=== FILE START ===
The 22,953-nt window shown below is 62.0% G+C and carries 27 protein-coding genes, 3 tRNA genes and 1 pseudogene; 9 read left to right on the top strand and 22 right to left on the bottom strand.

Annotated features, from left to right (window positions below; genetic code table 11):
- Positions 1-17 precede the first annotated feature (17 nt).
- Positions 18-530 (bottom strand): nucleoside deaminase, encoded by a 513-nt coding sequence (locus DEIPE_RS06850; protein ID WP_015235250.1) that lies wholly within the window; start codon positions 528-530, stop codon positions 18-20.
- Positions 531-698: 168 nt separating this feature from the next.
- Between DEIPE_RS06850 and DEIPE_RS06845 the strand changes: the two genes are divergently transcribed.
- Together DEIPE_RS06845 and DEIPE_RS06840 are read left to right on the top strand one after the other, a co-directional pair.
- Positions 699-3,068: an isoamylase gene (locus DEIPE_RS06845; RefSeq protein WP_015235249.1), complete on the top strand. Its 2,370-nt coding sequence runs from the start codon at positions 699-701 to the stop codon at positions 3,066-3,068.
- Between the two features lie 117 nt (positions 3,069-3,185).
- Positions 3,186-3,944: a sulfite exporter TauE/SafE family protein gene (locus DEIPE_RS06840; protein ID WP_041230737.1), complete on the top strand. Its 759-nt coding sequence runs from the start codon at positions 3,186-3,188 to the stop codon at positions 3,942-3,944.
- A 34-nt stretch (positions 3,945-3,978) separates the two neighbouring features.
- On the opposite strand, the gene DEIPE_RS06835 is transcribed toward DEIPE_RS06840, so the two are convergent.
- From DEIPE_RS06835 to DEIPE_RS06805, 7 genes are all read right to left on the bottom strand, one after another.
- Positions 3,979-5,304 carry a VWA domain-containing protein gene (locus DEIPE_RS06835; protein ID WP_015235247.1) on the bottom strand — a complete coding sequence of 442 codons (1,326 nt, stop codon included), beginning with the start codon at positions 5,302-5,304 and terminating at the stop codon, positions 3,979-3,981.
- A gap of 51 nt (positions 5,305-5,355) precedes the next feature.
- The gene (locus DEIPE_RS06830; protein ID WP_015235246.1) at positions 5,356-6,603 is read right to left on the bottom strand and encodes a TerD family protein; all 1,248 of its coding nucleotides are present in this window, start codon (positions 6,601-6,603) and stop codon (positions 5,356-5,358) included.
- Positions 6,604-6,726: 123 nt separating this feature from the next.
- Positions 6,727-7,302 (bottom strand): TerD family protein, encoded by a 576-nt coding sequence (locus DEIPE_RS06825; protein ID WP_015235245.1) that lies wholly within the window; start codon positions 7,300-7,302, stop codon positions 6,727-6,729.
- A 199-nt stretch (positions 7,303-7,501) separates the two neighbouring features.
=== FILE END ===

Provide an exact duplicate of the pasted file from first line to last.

The 22,953-nt window shown below is 62.0% G+C and carries 27 protein-coding genes, 3 tRNA genes and 1 pseudogene; 9 read left to right on the top strand and 22 right to left on the bottom strand.

Annotated features, from left to right (window positions below; genetic code table 11):
- Positions 1-17 precede the first annotated feature (17 nt).
- Positions 18-530 (bottom strand): nucleoside deaminase, encoded by a 513-nt coding sequence (locus DEIPE_RS06850; protein ID WP_015235250.1) that lies wholly within the window; start codon positions 528-530, stop codon positions 18-20.
- Positions 531-698: 168 nt separating this feature from the next.
- Between DEIPE_RS06850 and DEIPE_RS06845 the strand changes: the two genes are divergently transcribed.
- Together DEIPE_RS06845 and DEIPE_RS06840 are read left to right on the top strand one after the other, a co-directional pair.
- Positions 699-3,068: an isoamylase gene (locus DEIPE_RS06845; RefSeq protein WP_015235249.1), complete on the top strand. Its 2,370-nt coding sequence runs from the start codon at positions 699-701 to the stop codon at positions 3,066-3,068.
- Between the two features lie 117 nt (positions 3,069-3,185).
- Positions 3,186-3,944: a sulfite exporter TauE/SafE family protein gene (locus DEIPE_RS06840; protein ID WP_041230737.1), complete on the top strand. Its 759-nt coding sequence runs from the start codon at positions 3,186-3,188 to the stop codon at positions 3,942-3,944.
- A 34-nt stretch (positions 3,945-3,978) separates the two neighbouring features.
- On the opposite strand, the gene DEIPE_RS06835 is transcribed toward DEIPE_RS06840, so the two are convergent.
- From DEIPE_RS06835 to DEIPE_RS06805, 7 genes are all read right to left on the bottom strand, one after another.
- Positions 3,979-5,304 carry a VWA domain-containing protein gene (locus DEIPE_RS06835; protein ID WP_015235247.1) on the bottom strand — a complete coding sequence of 442 codons (1,326 nt, stop codon included), beginning with the start codon at positions 5,302-5,304 and terminating at the stop codon, positions 3,979-3,981.
- A gap of 51 nt (positions 5,305-5,355) precedes the next feature.
- The gene (locus DEIPE_RS06830; protein ID WP_015235246.1) at positions 5,356-6,603 is read right to left on the bottom strand and encodes a TerD family protein; all 1,248 of its coding nucleotides are present in this window, start codon (positions 6,601-6,603) and stop codon (positions 5,356-5,358) included.
- Positions 6,604-6,726: 123 nt separating this feature from the next.
- Positions 6,727-7,302 (bottom strand): TerD family protein, encoded by a 576-nt coding sequence (locus DEIPE_RS06825; protein ID WP_015235245.1) that lies wholly within the window; start codon positions 7,300-7,302, stop codon positions 6,727-6,729.
- A 199-nt stretch (positions 7,303-7,501) separates the two neighbouring features.